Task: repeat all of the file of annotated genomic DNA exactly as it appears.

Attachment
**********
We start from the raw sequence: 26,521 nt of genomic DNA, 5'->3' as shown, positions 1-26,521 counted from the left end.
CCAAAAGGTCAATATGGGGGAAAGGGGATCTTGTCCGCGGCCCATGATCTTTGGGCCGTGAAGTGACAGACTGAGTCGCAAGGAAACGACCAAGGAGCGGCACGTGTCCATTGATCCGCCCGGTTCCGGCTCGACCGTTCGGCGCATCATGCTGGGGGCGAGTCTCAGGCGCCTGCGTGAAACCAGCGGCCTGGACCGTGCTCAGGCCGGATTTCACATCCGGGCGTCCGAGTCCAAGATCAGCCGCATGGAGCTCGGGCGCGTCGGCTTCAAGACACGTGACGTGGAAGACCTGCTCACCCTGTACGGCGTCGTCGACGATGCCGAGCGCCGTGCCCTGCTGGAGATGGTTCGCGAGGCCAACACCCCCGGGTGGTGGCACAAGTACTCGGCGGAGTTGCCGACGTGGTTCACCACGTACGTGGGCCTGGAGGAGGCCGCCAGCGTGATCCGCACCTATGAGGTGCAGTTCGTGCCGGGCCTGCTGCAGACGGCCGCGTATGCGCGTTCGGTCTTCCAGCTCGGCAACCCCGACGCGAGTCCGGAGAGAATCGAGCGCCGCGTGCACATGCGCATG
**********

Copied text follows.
We start from the raw sequence: 26,521 nt of genomic DNA, 5'->3' as shown, positions 1-26,521 counted from the left end.
CCAAAAGGTCAATATGGGGGAAAGGGGATCTTGTCCGCGGCCCATGATCTTTGGGCCGTGAAGTGACAGACTGAGTCGCAAGGAAACGACCAAGGAGCGGCACGTGTCCATTGATCCGCCCGGTTCCGGCTCGACCGTTCGGCGCATCATGCTGGGGGCGAGTCTCAGGCGCCTGCGTGAAACCAGCGGCCTGGACCGTGCTCAGGCCGGATTTCACATCCGGGCGTCCGAGTCCAAGATCAGCCGCATGGAGCTCGGGCGCGTCGGCTTCAAGACACGTGACGTGGAAGACCTGCTCACCCTGTACGGCGTCGTCGACGATGCCGAGCGCCGTGCCCTGCTGGAGATGGTTCGCGAGGCCAACACCCCCGGGTGGTGGCACAAGTACTCGGCGGAGTTGCCGACGTGGTTCACCACGTACGTGGGCCTGGAGGAGGCCGCCAGCGTGATCCGCACCTATGAGGTGCAGTTCGTGCCGGGCCTGCTGCAGACGGCCGCGTATGCGCGTTCGGTCTTCCAGCTCGGCAACCCCGACGCGAGTCCGGAGAGAATCGAGCGCCGCGTGCACATGCGCATG